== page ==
Tom Garrison, vice president and general manager of client security strategy with Intel Corp., assesses the current state of supply chain security, and discusses what companies must do to become more resilient to cyberattack.
“There’s a rising awareness of supply chain security,” says Garrison, “but in terms of the actual security posture it’s still relatively in its infancy.” Companies are becoming more aware of the critical nature of supply chains, and are beginning to adopt basic precautions, but “I still believe there’s a lot more that industry can and will be doing to secure supply chains moving forward.”
One might think that a single major incident such as the recent ransomware attack on the Colonial Pipeline would cause businesses to become aware of the need for action on the cybersecurity front. “The reality is that there isn’t going to be one attack that gets everybody to change their behavior,” Garrison says. “Change takes longer than anyone thinks.”
In past decades, businesses have spent more time and attention on ensuring supply chain efficiency than on the nuances of security. The result has been extremely lean supply networks that allowed precious little room for error. In addition, says Garrison, too much reliance was placed on reaping the benefits of sourcing from a single supplier or geography, leaving companies vulnerable to the impact of disruptions. Nor did companies pay enough attention to the risk of various devices changing hands without proper security controls.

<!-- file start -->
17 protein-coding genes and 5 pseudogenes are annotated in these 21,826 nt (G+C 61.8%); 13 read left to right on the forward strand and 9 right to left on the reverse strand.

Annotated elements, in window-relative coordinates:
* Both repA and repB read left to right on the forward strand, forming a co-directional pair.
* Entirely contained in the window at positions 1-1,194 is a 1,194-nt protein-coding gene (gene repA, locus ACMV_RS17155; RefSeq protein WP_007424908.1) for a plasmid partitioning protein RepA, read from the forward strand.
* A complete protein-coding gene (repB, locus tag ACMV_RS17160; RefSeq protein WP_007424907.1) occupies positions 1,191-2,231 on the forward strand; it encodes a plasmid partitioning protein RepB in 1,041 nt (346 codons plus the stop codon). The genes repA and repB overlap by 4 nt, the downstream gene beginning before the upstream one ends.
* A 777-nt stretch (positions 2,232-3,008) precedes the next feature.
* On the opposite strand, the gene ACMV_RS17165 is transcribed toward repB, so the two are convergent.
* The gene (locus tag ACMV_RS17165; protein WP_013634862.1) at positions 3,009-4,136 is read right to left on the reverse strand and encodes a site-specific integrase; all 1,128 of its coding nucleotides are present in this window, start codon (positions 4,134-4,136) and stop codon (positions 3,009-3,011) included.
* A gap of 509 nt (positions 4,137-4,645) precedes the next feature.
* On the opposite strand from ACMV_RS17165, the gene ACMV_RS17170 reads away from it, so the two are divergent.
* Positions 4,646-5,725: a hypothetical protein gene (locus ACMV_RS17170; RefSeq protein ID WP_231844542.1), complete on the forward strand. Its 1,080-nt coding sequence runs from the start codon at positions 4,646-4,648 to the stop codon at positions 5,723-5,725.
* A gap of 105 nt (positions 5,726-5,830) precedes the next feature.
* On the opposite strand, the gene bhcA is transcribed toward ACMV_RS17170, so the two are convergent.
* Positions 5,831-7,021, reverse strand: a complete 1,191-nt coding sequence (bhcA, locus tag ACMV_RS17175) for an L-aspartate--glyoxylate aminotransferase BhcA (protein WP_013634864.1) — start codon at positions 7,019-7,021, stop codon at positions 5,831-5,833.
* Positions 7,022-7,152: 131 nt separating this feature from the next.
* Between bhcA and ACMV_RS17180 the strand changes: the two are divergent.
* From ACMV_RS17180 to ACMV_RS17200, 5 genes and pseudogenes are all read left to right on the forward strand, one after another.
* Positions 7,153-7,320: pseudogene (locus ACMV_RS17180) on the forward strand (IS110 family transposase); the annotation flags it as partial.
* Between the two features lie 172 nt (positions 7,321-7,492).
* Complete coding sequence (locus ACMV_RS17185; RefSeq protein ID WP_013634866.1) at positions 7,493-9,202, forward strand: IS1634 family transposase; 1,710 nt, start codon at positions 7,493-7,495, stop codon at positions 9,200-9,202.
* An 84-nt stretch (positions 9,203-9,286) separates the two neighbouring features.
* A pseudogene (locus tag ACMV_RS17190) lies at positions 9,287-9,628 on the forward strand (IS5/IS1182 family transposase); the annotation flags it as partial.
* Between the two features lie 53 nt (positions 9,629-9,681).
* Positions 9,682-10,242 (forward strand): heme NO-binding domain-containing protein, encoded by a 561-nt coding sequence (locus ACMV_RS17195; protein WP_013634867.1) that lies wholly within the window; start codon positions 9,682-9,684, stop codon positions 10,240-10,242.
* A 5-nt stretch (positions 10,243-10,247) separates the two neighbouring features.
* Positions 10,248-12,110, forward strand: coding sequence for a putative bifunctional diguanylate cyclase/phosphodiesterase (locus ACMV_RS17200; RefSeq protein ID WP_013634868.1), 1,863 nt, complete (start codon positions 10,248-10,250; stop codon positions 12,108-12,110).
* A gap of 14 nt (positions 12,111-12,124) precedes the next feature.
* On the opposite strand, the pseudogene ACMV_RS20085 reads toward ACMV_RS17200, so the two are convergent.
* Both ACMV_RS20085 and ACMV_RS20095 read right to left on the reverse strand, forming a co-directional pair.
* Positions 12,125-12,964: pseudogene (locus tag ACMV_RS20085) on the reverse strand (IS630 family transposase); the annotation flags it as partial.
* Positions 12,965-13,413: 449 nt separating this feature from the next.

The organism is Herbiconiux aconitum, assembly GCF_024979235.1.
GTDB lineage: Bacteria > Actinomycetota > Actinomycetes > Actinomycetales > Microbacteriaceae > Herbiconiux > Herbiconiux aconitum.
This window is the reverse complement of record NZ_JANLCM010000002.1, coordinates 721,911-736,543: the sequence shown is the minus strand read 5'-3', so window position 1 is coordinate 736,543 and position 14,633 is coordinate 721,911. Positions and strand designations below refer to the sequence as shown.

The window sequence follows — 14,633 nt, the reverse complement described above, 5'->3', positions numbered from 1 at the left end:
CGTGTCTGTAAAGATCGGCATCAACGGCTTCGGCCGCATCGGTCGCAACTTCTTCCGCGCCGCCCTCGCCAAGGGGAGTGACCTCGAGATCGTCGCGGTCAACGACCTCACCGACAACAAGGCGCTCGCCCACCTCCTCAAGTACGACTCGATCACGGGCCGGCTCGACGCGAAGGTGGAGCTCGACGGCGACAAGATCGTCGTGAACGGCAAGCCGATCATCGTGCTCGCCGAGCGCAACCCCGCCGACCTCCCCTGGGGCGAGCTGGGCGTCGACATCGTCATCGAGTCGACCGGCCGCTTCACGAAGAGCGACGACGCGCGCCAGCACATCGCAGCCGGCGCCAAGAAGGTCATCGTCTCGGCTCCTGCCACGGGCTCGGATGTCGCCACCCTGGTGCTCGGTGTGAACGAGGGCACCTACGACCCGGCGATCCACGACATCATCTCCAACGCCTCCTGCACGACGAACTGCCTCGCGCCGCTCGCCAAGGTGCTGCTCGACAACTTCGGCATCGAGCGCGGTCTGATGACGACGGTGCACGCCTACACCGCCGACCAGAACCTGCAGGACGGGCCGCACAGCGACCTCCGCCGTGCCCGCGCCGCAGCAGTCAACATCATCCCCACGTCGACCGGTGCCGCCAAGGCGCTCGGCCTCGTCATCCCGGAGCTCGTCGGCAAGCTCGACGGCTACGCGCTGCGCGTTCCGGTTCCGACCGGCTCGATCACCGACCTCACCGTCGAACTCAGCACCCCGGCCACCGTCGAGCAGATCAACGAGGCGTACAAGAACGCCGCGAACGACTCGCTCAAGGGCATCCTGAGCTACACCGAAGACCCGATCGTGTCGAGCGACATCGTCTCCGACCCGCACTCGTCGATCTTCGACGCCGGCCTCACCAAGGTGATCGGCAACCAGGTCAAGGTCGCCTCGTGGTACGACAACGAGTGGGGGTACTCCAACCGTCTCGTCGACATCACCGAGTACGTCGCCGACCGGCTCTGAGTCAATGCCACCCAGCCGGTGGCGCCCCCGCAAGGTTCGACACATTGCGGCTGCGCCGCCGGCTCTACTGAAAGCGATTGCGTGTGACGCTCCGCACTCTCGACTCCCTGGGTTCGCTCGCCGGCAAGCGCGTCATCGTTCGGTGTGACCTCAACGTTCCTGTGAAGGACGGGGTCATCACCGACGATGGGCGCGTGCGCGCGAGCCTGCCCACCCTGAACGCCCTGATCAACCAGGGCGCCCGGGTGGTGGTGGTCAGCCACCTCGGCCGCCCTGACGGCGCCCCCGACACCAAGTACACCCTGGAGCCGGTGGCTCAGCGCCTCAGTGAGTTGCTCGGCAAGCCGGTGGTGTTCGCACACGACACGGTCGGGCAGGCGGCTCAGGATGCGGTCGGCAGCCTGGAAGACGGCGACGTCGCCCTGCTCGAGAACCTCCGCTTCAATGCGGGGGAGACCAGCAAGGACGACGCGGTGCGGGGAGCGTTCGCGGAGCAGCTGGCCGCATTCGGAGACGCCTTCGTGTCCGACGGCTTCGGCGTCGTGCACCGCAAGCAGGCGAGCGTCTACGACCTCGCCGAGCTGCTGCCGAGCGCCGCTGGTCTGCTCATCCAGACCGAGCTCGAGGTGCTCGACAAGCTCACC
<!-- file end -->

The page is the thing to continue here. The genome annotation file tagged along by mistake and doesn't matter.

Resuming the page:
Cybersecurity is a never-ending effort that must be constantly refreshed in line with new techniques employed by hackers, Garrison says. “Security is like water rolling downhill. You can build a dam, but the water will chart a new course.” Methods such as zero-trust access to networks are essential to keeping pace with the challenge.
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